The building housing the Institute of Distance Education (IDE) on the Kariavattom campus of the University of Kerala may house the varsity's first ‘school' comprising the departments of commerce, management, and law.

Prior to this the IDE will be shifted to the three-storey building set up recently on the Ppalayam campus of the university. The nitty-gritty of such a shifting was discussed at a meeting, the other day, of a committee chaired by Vice-Chancellor A. Jayakrishnan. The committee was constituted to give a final shape to the process of accommodating all teaching departments of the university on the Kariavattom campus.

Under the school system, teaching departments offering courses in related knowledge areas would be grouped academically and administratively. This would help them offer inter-disciplinary courses and carry out research in frontier areas.

The first school of the university would not be called so initially. It would be—for the record—be termed as a coming together of three departments. To pre-empt any protests from university employees over a potential ‘loss of posts,' all three offices of the departments would be retained as such inside the new ‘school.' Libraries of the three departments would be unified and the new library may remain open for a longer period of time daily.

This is not to say that the school system in the university is a done deal. For one, the State government is still to return to the Chancellor the file containing its opinion on whether the school system would entail any additional financial burden for the State. The Law Department is understood to have recorded its observation that there would be no additional expenditure for the State on account of the new system. The file is reportedly now with the department of higher education.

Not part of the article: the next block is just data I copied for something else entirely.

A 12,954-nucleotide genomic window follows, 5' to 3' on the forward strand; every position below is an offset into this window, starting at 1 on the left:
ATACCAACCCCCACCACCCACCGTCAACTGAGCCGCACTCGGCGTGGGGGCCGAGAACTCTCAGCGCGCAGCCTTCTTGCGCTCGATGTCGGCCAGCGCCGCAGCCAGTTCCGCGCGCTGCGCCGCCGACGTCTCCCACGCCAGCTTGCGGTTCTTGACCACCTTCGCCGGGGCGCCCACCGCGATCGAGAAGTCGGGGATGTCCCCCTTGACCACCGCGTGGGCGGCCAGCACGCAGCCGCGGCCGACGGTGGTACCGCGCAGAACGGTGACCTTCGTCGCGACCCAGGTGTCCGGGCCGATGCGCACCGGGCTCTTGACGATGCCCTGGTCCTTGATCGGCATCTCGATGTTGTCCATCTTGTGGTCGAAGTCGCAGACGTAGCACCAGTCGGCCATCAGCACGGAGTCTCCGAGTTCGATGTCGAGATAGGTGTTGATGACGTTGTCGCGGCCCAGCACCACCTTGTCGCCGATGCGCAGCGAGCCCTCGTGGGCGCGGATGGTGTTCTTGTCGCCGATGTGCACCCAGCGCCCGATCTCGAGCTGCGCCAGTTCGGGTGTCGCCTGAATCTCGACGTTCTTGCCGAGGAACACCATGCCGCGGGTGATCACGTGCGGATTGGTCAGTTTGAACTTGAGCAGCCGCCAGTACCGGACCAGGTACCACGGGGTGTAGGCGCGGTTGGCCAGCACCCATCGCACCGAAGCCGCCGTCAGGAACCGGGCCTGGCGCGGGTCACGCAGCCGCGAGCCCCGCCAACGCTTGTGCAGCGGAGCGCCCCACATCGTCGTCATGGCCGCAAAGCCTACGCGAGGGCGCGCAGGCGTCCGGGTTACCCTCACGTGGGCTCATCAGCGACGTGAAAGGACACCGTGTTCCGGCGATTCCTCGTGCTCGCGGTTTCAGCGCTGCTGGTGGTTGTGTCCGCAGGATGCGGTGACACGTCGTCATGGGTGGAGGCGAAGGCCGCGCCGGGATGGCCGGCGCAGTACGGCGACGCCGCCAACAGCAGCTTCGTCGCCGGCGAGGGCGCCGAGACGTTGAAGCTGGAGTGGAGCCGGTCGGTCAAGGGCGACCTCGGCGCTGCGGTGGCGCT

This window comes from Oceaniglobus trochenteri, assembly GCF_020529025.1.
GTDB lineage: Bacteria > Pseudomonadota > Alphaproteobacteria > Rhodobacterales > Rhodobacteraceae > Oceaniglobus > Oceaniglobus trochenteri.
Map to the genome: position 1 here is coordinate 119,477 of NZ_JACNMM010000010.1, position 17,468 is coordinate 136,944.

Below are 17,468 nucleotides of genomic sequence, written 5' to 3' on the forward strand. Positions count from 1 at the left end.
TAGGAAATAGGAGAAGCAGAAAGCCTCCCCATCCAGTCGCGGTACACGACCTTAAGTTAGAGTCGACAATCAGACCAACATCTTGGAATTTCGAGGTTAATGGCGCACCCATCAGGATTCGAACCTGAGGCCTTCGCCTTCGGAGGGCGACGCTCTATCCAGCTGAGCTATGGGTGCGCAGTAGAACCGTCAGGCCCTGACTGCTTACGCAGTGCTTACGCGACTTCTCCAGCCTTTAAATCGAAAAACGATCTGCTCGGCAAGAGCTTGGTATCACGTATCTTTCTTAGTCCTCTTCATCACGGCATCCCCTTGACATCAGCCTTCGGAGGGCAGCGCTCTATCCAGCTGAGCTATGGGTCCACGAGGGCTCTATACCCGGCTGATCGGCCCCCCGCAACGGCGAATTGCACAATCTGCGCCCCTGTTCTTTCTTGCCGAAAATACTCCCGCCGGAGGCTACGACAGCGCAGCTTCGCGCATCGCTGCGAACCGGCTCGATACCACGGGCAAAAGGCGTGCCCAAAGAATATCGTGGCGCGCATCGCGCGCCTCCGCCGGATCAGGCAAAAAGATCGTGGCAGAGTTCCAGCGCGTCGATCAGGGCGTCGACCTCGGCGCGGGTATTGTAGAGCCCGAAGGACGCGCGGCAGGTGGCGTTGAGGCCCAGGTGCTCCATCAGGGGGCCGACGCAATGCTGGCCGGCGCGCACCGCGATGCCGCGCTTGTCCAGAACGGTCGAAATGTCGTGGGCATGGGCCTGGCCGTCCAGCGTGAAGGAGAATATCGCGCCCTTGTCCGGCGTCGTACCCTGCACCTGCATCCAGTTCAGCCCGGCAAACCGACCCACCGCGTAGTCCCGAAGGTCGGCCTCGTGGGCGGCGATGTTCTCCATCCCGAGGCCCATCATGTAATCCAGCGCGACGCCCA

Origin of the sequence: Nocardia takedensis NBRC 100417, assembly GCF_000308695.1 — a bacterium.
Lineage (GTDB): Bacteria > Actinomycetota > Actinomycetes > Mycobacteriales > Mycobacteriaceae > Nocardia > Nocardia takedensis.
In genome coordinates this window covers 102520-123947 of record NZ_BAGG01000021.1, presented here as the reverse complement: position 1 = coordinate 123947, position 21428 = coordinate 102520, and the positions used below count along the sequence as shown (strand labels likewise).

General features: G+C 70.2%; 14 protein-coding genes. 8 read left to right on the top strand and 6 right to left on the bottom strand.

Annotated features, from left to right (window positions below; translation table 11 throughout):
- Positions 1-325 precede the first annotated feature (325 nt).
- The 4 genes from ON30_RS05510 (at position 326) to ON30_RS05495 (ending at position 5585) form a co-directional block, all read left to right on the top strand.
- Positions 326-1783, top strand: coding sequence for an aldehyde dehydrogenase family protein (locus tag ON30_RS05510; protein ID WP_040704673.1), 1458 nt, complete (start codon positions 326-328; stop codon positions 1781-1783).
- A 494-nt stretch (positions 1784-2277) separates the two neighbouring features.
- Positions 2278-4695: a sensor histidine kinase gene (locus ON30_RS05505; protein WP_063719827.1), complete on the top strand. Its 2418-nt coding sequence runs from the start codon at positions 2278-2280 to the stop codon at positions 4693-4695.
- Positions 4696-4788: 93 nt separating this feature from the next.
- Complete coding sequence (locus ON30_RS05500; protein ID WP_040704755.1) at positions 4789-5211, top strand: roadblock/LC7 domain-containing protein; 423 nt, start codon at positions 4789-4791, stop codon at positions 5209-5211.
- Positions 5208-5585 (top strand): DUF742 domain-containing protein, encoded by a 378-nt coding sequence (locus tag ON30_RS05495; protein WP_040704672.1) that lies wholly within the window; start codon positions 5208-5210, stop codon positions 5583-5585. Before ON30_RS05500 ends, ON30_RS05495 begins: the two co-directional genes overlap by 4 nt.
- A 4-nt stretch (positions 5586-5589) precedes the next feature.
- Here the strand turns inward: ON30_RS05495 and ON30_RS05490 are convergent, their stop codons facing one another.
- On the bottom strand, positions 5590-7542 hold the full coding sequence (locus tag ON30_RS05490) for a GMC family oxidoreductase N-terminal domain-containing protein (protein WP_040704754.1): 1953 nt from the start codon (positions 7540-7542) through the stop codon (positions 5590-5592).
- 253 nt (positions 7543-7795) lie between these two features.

Not all academics in the varsity are convinced that the school system is the road to take. While some academics oppose it for purely ‘practical' reasons—they would have to travel daily from the city to the Kariavattom campus—others have a more philosophical reason. “There is a certain beauty in being a small entity,” the director of a university centre told The Hindu, “I am concerned whether a grouping of departments will lead to a loss of a creative space.” The department of library and information science, for instance, is in what is perhaps a unique dilemma. While it is true that the department is desperate to move out of its present space inside the Kerala University Library, it is also desperate not to move too far away from the library which serves as a laboratory of sorts for its students. After all where else would students of information science have access to such a rich and varied collection of books?

For its part, the IDE has come up with its own objections. At a recent committee meeting, it was pointed out to Dr. Jayakrishnan that the new building at Palayam would not be big enough for the IDE's needs. The meeting resolved to speed up procedures for constructing one more storey for the building. Also, the Registrar had been asked to identify suitable space for the IDE to conduct its contact classes.

The school system was first mooted in the varsity many years ago. So far the university has followed the dictum ‘make haste slowly' on this issue. If the school system does become a reality any time soon, there are sure to be many disbelieving eyes in Kerala's mother university.